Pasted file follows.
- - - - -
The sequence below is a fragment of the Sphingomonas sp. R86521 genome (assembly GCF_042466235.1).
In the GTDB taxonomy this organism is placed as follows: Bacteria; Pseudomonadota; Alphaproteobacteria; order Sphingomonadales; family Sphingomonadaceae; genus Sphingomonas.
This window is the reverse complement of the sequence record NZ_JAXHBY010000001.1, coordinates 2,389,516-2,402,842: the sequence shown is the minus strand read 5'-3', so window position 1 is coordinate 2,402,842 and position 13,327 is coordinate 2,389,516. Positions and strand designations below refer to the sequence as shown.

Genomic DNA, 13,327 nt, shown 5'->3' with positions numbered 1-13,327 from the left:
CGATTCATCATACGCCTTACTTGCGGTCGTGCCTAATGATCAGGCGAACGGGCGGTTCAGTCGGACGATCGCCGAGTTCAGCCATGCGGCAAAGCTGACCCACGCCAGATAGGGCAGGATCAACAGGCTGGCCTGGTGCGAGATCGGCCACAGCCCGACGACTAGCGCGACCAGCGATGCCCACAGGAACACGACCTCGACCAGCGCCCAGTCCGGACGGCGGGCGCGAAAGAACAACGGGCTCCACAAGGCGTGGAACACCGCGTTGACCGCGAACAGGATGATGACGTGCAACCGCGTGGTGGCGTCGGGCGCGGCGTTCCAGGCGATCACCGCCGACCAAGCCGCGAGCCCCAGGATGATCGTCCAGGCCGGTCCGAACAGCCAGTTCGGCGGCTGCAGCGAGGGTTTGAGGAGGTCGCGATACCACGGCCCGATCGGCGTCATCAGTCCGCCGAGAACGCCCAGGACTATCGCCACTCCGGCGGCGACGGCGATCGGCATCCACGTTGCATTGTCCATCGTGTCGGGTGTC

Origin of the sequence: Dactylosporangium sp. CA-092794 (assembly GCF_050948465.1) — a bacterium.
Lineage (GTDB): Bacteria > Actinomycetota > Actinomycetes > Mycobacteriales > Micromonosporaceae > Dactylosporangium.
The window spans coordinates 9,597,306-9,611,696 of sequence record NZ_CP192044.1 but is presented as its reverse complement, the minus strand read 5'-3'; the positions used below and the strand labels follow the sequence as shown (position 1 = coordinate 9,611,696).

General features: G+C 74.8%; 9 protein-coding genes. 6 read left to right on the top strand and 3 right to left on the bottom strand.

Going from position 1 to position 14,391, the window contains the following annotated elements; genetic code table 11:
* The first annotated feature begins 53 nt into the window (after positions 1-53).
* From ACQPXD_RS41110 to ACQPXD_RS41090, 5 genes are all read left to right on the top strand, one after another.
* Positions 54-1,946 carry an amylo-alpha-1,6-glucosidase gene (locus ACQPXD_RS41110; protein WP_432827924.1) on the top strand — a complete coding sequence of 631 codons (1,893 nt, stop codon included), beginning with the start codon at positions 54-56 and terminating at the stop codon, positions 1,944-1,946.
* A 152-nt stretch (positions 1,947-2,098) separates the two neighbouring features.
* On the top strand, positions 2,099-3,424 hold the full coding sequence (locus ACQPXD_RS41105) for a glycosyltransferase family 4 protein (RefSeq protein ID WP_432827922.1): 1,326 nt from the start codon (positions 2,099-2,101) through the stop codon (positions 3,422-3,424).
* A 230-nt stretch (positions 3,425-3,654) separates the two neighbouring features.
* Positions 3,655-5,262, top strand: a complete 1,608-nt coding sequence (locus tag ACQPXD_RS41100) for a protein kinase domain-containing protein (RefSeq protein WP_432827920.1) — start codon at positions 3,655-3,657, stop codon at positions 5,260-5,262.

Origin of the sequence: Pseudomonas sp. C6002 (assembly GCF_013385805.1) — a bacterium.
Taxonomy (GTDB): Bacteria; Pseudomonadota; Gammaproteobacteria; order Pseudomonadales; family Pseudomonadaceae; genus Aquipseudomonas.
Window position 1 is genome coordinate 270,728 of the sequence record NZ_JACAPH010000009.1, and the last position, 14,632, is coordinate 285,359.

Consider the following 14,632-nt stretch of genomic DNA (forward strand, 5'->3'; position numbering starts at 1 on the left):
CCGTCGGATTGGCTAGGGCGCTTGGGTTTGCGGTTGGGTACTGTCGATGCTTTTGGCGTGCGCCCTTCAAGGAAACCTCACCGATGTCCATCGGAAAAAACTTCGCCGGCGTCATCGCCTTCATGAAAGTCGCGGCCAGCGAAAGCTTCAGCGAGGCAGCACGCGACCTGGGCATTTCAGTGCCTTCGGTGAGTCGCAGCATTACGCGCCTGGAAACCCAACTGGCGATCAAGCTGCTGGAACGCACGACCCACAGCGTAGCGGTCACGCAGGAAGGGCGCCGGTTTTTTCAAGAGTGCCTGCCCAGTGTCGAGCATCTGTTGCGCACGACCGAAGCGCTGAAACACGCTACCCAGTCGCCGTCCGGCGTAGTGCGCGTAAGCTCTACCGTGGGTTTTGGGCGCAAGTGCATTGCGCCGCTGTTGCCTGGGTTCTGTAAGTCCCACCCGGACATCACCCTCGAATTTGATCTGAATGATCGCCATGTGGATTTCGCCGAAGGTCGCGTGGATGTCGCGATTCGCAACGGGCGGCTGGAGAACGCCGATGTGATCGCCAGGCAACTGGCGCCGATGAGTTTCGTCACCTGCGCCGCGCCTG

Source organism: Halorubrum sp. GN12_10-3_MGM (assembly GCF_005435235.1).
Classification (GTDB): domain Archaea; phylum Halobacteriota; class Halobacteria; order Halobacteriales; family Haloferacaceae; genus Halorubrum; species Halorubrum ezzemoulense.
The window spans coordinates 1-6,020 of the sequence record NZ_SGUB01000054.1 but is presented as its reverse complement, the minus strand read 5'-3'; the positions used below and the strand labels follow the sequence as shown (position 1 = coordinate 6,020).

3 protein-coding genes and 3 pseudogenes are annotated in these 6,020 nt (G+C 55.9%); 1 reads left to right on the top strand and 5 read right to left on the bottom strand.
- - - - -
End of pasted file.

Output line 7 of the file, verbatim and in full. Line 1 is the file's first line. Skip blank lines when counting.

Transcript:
Lineage (GTDB): Bacteria > Actinomycetota > Actinomycetes > Mycobacteriales > Micromonosporaceae > Dactylosporangium.